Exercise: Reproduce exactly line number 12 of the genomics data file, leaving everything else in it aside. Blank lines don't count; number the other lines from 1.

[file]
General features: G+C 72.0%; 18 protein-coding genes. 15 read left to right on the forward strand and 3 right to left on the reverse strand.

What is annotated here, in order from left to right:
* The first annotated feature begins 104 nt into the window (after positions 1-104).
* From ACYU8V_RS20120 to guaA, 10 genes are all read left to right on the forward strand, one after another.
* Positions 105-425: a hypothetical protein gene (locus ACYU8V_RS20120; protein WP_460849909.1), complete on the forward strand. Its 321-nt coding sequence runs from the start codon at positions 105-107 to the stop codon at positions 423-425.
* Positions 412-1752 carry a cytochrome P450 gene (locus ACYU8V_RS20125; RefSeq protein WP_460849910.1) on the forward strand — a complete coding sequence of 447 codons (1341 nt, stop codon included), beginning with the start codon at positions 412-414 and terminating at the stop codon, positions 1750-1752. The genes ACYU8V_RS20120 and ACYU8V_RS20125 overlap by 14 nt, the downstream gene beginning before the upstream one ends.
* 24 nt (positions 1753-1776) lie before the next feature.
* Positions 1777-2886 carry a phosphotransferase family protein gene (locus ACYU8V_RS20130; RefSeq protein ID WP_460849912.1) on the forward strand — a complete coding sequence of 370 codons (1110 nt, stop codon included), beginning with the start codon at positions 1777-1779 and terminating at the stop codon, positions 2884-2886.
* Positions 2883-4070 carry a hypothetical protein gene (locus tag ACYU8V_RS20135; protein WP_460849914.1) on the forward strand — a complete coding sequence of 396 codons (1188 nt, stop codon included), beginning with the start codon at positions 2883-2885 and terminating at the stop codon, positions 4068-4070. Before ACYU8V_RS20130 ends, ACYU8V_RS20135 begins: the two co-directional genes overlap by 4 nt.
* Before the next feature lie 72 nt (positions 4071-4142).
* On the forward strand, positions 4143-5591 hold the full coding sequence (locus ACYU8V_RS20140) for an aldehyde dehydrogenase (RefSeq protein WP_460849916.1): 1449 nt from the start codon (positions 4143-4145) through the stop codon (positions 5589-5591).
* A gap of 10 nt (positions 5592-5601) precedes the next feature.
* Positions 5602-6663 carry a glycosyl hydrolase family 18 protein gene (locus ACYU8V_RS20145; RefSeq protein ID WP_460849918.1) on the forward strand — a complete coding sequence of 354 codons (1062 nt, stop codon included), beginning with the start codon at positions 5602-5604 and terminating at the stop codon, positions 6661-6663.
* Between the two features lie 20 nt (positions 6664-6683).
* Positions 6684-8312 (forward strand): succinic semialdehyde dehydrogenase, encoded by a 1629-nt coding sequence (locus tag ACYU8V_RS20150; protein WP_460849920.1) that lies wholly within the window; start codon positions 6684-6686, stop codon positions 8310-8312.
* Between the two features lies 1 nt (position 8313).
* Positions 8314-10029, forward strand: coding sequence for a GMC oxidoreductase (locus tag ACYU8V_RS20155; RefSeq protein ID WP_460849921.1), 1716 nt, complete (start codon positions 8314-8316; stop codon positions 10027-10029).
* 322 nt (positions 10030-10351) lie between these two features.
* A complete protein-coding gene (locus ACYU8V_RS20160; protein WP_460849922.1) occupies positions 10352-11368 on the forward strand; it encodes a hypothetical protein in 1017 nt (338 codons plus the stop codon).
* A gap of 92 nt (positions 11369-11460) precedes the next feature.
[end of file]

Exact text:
* A gap of 10 nt (positions 5592-5601) precedes the next feature.